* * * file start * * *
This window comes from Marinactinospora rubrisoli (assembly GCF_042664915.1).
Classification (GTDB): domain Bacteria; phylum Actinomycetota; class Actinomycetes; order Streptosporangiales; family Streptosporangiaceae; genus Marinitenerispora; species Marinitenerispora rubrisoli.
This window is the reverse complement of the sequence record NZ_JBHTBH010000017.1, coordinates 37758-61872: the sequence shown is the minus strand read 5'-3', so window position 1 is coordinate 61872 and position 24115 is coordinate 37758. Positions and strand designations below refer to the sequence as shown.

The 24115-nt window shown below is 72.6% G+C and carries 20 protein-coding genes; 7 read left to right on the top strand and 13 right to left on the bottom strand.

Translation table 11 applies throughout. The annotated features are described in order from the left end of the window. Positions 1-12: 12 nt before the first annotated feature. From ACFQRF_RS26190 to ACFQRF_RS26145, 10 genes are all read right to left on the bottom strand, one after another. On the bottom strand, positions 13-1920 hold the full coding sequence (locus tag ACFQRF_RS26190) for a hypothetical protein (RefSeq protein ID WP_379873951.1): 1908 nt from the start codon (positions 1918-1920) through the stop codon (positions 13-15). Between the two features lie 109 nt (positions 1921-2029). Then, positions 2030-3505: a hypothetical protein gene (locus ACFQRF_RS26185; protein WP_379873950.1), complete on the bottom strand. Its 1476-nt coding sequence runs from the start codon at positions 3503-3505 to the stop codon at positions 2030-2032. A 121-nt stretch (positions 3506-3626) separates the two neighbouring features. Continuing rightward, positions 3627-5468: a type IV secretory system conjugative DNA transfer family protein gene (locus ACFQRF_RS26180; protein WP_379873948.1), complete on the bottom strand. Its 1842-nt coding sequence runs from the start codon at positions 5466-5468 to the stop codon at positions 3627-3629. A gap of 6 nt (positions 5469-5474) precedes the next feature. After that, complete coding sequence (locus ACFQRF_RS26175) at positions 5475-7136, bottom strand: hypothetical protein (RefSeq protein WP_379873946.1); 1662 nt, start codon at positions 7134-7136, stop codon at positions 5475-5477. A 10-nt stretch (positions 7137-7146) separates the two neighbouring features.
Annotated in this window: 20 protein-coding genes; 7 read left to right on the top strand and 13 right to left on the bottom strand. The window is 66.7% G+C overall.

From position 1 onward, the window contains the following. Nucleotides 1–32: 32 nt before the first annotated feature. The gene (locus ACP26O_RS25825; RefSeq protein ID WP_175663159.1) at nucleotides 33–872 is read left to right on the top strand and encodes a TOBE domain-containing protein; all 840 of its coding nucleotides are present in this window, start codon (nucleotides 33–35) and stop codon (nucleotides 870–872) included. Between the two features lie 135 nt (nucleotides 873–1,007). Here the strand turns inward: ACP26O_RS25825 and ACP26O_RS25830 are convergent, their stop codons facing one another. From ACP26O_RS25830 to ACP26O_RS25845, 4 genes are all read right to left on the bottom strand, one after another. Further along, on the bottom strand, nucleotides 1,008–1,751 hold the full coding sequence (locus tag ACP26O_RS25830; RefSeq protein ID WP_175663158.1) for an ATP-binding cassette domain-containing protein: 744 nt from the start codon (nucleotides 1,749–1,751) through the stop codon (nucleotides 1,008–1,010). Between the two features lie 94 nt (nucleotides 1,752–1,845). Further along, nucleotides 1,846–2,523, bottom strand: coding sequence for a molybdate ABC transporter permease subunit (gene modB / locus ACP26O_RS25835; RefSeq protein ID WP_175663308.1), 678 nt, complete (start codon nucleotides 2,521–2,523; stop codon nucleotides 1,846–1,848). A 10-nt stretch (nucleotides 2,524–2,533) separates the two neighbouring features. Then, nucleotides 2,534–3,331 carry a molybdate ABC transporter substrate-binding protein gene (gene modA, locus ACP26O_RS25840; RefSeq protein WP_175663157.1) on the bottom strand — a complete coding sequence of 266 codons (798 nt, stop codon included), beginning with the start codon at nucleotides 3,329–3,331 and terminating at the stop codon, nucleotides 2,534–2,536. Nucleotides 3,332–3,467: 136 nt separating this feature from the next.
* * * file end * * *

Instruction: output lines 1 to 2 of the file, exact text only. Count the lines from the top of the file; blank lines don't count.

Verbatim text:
This window comes from Marinactinospora rubrisoli (assembly GCF_042664915.1).
Classification (GTDB): domain Bacteria; phylum Actinomycetota; class Actinomycetes; order Streptosporangiales; family Streptosporangiaceae; genus Marinitenerispora; species Marinitenerispora rubrisoli.